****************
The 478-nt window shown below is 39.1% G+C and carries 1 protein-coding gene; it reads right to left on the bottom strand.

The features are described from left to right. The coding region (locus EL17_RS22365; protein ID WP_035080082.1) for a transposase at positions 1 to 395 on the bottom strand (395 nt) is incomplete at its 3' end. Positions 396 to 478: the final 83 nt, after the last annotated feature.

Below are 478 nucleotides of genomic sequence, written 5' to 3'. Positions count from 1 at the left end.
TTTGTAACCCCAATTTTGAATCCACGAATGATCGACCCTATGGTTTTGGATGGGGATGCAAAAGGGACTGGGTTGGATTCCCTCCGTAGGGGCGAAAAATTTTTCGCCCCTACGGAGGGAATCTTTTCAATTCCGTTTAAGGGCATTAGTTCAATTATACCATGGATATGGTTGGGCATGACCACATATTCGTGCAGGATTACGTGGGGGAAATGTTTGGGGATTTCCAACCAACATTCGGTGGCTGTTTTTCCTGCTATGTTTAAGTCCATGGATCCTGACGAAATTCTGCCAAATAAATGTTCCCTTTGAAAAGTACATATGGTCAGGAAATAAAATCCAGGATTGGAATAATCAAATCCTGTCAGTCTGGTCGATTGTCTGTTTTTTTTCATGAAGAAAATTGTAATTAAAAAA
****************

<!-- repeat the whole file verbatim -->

The 478-nt window shown below is 39.1% G+C and carries 1 protein-coding gene; it reads right to left on the bottom strand.

The features are described from left to right. The coding region (locus EL17_RS22365; protein ID WP_035080082.1) for a transposase at positions 1 to 395 on the bottom strand (395 nt) is incomplete at its 3' end. Positions 396 to 478: the final 83 nt, after the last annotated feature.

Below are 478 nucleotides of genomic sequence, written 5' to 3'. Positions count from 1 at the left end.
TTTGTAACCCCAATTTTGAATCCACGAATGATCGACCCTATGGTTTTGGATGGGGATGCAAAAGGGACTGGGTTGGATTCCCTCCGTAGGGGCGAAAAATTTTTCGCCCCTACGGAGGGAATCTTTTCAATTCCGTTTAAGGGCATTAGTTCAATTATACCATGGATATGGTTGGGCATGACCACATATTCGTGCAGGATTACGTGGGGGAAATGTTTGGGGATTTCCAACCAACATTCGGTGGCTGTTTTTCCTGCTATGTTTAAGTCCATGGATCCTGACGAAATTCTGCCAAATAAATGTTCCCTTTGAAAAGTACATATGGTCAGGAAATAAAATCCAGGATTGGAATAATCAAATCCTGTCAGTCTGGTCGATTGTCTGTTTTTTTTCATGAAGAAAATTGTAATTAAAAAA